minuta Brébisson 16. Cymatopleura solea (Brébisson) W. Smith [14].

338 Water Treatment organically polluted waters [13]. Some diatom taxa in a stream polluted with the waste water of a slaugher house are given in Plate 1-4 [14].

Plate 2. 1.

Pinnularia viridis (Nitzsch) Ehrenberg 2. P. biceps W. Gregory 3. Stauroneis phoenicenteron (Nitzsch) Ehrenberg 4. Pinnularia brebissonii (Kützing) Rabenhorst 5. Craticula ambigua (Ehrenberg) D. G.

Mann 6. Pinnularia mesolepta (Ehrenberg) W.

Smith [14].

Relationship of Algae to Water Pollution and Waste Water Treatment 339 Plate 3. 1. Rhopalodia gibba (Ehrenberg) Otto Müller 2-3. Eucocconeis flexella (Kützing) Meister 4.

Achnanthidium minutisimum (Kützing) Czarnecki 5. Eucocconeis quadratarea (Østrup) Lange-Bertalot 6.

Achnanthes marginulata Grunow 7. Ulnaria delicatissima var. angustissima (Grunow) M. Aboal & P. C.

Silva 8. U.

acus (Kützing) M. Aboal 9. U. amphirhyncus (Ehrenberg) Compère & Bukhtiyarova 10. U.

danica (Kützing) Compère & Bukhtiyarova 11. U. biceps (Kützing) P. Compère [14].

340 Water Treatment Plate 4. 1.Fragilaria capucina var. vaucheriae (Kützing) Lange-Bertalot 2.Pseudostaurosira brevistrita (Grunow) D.M.Williams & Round 3.Staurosirella pinnata (Ehrenberg) D.M.Williams & Round

4.Gomphonema truncatum Ehrenberg 5.Rhoicosphenia abbreviata (C. Agardh) Lange-Bertalot 6.Gomphonema olivaceum (Hornemann) Brébisson 7.Nitzschia sublinearis Hustedt 8.N. umbonata (Ehrenberg) LangeBertalot 9. N. hantzschiana Rabenhorst 10. Tryblionella angustata W. Smith 11. Nitzschia linearis (C.

Agardh) W. Smith12. N. constricta (Kützing) Ralfs. [14].

Relationship of Algae to Water Pollution and Waste Water Treatment 341 Algae are also good indicators of clean water since many species occur insistently and predominately in the clean water zone of the streams. However it is more satisfactory to emphasize the presence or absence of several species of clean water algae rather than of any one species to define the clean water zone. Approximately 46 taxa has been announced as representatives of the clean water algae including many diatoms, several flagellates and certain green and blue-green algae [12]. However it is emphasized that minute flagellates are better indicators of clean water than many larger algae. A few of the clean water algae are planktonic whilst many are benthic, attached to substrata at the bottom or sides of the running waters.

There are many studies by various authors emphasizing the relationships of algae to clean water. A community composed of the diatom Cocconeis and the blue-green alga Chamaesiphon is claimed to be present in the portion of the stream which has returned to normal following purification of a polluted condition [9]. Kolkwitz listed 61 diatoms, 42 green algae, 41 pigmented flagellates, 23 blue-green algae, and 5 red algae as organisms of oligosaprobic and /or unpolluted zones and Lackey found 77 species of planktonic algae in the clean water portion of a small stream, 40 of which were absent in the polluted area[15,16]. The flagellates Chromulina rosanoffi, Mallomonas caudata, the green algae Ulothrix zonata and Microspora amoena are also reported as oligosaprobic zone organisms [17]. Two groups of algae, Cryptophyta and Chrysophyta, are reported to be indicators of clean and/or unpolluted water as the members of these algal groups tend to occur in abundance, oppositely reacting adversely to pollution [18]. The absence of blue-green algae was also accepted an indication of clean water [19].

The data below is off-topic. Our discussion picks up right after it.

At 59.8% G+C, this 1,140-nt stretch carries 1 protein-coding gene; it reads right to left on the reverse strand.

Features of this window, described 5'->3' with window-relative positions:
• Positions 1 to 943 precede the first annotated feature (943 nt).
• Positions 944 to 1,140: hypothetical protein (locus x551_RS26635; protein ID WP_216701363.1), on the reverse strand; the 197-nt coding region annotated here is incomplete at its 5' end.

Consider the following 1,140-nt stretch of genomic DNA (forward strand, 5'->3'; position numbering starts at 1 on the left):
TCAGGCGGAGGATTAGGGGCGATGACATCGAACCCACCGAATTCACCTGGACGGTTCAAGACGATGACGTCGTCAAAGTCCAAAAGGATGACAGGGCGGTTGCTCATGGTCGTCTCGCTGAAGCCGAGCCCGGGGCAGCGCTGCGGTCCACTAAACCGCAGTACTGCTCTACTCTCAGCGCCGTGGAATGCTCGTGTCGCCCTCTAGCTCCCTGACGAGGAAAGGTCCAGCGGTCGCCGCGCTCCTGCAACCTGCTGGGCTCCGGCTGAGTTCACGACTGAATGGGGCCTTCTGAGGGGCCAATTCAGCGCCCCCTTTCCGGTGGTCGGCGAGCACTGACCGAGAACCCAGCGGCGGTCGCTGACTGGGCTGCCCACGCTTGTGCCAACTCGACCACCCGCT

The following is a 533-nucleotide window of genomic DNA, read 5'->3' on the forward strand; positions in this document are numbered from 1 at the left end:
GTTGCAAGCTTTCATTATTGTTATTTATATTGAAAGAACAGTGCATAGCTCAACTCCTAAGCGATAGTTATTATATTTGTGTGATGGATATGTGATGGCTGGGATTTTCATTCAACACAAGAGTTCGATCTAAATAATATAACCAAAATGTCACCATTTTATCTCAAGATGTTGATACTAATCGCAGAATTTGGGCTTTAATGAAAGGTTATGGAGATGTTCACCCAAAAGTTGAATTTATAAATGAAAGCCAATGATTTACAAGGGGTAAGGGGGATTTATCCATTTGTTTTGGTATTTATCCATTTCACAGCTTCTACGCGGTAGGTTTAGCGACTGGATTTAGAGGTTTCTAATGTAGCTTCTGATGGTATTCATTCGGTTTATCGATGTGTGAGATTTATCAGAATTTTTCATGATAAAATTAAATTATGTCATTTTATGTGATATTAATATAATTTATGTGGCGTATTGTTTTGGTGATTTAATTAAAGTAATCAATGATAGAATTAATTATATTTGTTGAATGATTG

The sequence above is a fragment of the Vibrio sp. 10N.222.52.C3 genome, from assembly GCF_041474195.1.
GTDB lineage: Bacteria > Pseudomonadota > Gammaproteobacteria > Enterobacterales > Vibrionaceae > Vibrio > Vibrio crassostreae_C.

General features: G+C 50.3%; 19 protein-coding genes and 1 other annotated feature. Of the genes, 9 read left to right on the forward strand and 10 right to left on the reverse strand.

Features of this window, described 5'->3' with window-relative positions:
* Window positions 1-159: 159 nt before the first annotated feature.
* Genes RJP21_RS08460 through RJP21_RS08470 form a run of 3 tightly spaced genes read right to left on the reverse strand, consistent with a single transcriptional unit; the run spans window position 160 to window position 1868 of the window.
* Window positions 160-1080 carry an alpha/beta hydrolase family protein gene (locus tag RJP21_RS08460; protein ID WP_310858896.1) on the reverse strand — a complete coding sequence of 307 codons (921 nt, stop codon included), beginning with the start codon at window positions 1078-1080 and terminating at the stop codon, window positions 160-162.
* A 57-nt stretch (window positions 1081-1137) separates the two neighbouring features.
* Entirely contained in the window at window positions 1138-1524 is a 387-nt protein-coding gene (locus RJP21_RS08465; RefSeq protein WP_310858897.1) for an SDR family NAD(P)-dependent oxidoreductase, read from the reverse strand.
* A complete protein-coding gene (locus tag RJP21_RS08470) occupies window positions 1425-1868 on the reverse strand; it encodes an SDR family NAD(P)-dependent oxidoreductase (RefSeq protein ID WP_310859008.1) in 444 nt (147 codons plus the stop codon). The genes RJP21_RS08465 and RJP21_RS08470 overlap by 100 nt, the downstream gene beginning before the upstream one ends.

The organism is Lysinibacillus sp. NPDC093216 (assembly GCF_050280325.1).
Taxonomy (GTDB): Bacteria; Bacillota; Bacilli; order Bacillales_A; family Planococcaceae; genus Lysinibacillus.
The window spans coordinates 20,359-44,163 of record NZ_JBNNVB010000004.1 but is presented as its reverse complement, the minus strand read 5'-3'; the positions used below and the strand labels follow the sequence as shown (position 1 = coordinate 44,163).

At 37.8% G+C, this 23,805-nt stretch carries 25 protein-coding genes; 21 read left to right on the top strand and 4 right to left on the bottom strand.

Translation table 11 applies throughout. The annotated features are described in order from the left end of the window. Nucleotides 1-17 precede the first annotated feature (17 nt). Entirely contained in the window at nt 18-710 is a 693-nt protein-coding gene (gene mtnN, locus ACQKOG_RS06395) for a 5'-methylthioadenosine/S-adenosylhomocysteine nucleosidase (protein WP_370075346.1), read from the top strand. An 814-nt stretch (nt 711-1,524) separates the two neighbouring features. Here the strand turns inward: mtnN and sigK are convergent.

4. Use of algae in saprobien system The classic scheme for the interpretation of streams ecological conditions based on the biota was first introduced by Kolkwitz and Marsson [20]. They defined five zones based on the degree of pollution and proposed the use of aquatic organisms as indicators of different pollution and/or recovery zones of rivers which were polluted with organic matter such as sewage. However more recently Werner proposed nine different zones in the saprobic system in a stream organically polluted [21]. Survey of the saprobic zones and the corresponding communities are given Table 1. Pollution zones proposed in that saprobient system were basically termed “Coprozoic” “Polysaprobic”, “Mesosaprobic”, “Oligosaprobic” and “Katharobic”. Each zone was different in chemical and physical characteristics and containing characteristic species. He listed indicator species of these zones except the last one which is infact clean water.

Polysaprobic zone was characterized by almost complete absence of algae except for bluegreen alga Arthrospira (Spirulina) jenneri and green alga Euglena viridis. Bacteria and Protozoa were the most common groups in this zone. The preponderance of blue-green algae (Cyanophyta) was characteristic of alfa-mesosaprobic zone while diatoms (Bacillariophyta) and green algae (Chlorophyta) were dominant organisms in beta-mesosaprobic zone.

Peridiniales (Dinophyta) and Charales (Charophyta) occurred in any quantity only in the 342 Water Treatment oligosaprobic zone. In the same zone, the bacterial count was low but there was a great variety of plants and animals (including fish) in considerable numbers.

5. Use of algae in wastewater treatment Recently, algae have become significant organisms for biological purification of wastewater since they are able to accumulate plant nutrients, heavy metals, pesticides, organic and inorganic toxic substances and radioactive matters in their cells/bodies [22-25]. Biological wastewater treatment systems with micro algae have particularly gained importance in last 50 years and it is now widely accepted that algal wastewater treatment systems are as effective as conventional treatment systems. These spesific features have made algal wastewaters treatment systems an significant low-cost alternatives to complex expensive treatment systems particularly for purification of municipal wastewaters.

In addition, algae harvested from treatment ponds are widely used as nitrogen and phophorus suplement for agricultural purpose and can be subjected to fermentation in order to obtain energy from metane. Algae are also able to accumulate highly toxic substances such as selenium, zinc and arsenic in their cells and/or bodies thus eliminating such substances from aquatic enviroments. Radiation is also an important type of pollution as some water contain naturally radioactive materials, and others become radioactive through contamination. Many algae can take up and accumulate many radioactive minerals in their cells even from greater concentrations in the water [12]. MacKenthun emphasized that Spirogyra can accumulate radio-phosphorus by a factor 850.000 times that of water [26].

Considering all these abilities of algae to purify the polluted waters of many types, it is worth to emphasize that algal technology in wastewater treatment systems are expected to get even more common in future years.